Laminate Vs. Engineered Wood Flooring
When planning a refurbishment, homeowners often have a choice between laminate and engineered wood / timber. The difference is confusing and you may find it difficult to figure out the best option for your home. To simplify it for you, we have listed the differences to enable you to make an informed decision. Let us gather an understanding of the basic differences between the two.
Engineered Wood Flooring:
Engineered wood / timber flooring consists of a thin layer of natural wood / timber above the plywood. This top layer is 100 per cent wood / timber while the base layers are quality plywood. As a result, it is more closely related to solid hardwood than laminate. It is more stable than solid wood / timber due to the arrangement of the plywood layers in a perpendicular manner. Depending on the thickness, engineered wood / timber can be about 25% natural wood / timber. However, due to the presence of the thin veneer, it can be refinished only a few times. Again, the veneer with its patterns is unique and cannot be compared to the artificial images on laminate.
While the price is high, the resale value of engineered wood / timber is high too. Engineered wood / timber can be conveniently installed in any room except areas highly prone to moisture. However, since wood / timber is a poor thermal conductor, the surface is warmer. With the increase in its popularity, engineered wood / timber is highly valued by builders and designers. In fact, it is believed to be on par with solid hardwood.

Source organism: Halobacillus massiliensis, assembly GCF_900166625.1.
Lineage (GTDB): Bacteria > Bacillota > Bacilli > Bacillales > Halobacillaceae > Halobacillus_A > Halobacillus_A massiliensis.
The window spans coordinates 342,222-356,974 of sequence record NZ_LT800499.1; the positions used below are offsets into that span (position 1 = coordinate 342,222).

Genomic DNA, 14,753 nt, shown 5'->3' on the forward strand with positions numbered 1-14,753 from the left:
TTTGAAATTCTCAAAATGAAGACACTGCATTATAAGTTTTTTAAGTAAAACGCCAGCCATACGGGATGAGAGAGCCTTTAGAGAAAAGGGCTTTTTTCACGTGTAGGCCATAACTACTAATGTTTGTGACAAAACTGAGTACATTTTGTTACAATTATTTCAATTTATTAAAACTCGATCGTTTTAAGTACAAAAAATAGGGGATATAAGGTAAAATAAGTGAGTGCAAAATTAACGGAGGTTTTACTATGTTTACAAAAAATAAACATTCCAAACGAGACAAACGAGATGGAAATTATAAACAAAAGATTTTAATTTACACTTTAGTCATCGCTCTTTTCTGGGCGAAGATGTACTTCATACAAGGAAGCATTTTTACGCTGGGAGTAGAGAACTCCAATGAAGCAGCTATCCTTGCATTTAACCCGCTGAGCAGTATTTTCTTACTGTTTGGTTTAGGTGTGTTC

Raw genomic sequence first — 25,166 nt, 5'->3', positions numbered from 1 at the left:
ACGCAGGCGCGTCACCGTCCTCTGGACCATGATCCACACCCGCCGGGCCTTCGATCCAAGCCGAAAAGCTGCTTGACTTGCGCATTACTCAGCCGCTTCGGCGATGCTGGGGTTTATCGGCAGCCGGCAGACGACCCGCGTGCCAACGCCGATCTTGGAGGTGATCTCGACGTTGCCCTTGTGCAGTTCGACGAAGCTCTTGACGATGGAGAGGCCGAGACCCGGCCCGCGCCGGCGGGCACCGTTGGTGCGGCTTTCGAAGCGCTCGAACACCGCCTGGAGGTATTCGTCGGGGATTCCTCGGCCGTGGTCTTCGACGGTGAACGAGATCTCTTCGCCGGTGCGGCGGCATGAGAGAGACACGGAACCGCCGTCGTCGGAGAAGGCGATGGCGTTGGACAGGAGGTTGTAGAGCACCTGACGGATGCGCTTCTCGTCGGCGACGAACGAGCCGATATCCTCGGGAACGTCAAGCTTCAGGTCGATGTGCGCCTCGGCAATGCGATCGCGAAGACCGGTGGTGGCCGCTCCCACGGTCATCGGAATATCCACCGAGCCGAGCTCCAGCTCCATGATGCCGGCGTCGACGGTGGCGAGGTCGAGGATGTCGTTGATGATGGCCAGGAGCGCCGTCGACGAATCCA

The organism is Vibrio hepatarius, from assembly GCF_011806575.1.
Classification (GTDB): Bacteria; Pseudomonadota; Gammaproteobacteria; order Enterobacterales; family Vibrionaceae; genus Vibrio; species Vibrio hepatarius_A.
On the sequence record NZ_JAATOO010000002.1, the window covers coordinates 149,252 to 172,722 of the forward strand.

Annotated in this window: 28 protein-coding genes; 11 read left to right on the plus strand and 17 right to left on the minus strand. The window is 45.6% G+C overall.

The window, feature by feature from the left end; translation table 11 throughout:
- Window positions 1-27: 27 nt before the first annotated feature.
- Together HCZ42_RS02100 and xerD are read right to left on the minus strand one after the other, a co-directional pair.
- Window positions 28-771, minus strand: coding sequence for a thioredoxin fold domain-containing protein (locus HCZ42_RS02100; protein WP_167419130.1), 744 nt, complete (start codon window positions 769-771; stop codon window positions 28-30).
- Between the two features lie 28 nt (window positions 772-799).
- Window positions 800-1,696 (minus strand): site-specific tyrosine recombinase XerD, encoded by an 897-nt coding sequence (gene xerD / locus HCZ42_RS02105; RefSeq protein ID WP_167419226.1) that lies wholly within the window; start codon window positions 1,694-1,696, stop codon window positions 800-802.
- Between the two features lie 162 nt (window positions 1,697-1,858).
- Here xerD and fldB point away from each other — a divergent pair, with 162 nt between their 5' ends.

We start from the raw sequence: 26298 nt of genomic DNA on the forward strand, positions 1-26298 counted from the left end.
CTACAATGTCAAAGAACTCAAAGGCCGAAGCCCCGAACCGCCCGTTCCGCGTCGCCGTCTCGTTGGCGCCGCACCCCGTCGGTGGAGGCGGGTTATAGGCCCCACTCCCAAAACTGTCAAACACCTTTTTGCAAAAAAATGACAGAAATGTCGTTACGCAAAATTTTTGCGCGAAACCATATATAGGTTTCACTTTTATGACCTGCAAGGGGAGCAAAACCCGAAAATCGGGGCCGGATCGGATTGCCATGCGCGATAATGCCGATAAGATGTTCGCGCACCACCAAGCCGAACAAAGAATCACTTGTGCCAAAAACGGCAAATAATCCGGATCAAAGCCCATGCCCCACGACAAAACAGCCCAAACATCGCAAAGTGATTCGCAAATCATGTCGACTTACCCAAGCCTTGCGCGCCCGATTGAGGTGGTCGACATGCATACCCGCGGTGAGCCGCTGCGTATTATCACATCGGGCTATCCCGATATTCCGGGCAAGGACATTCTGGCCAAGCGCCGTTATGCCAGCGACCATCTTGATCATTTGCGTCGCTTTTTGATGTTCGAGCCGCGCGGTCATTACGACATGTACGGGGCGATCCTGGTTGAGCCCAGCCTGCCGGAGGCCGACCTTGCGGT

Laminate flooring consists of a superior quality image of wood / timber, integrated to a fibreboard along with a sturdy transparent wear layer. Even though laminate wood / timber consists of wood / timber fibres, they are not in their natural state. A laminate floor is in fact, made up of a variation of wood / timber. While laminate is not water-proof, it is moderately water-resistant and when installed well the top sheet can serve as a waterproof layer. However, if the water infiltrates, the lower layers swell up and the laminate will not shrink back to its original form.
Since laminate is thinner, it is possible for cold to easily pass through. A foam underlayment makes the floor comparatively softer. The top layer of the flooring is durable and is resistant to sharp scratches. Laminate cannot be refinished but scratches can be filled on a spot-by-spot basis. The resale value of laminate is moderate but in recent years laminate is emerging with amazing variations that not only look but feel like wood / timber. The thicker version of laminate is gaining popularity too.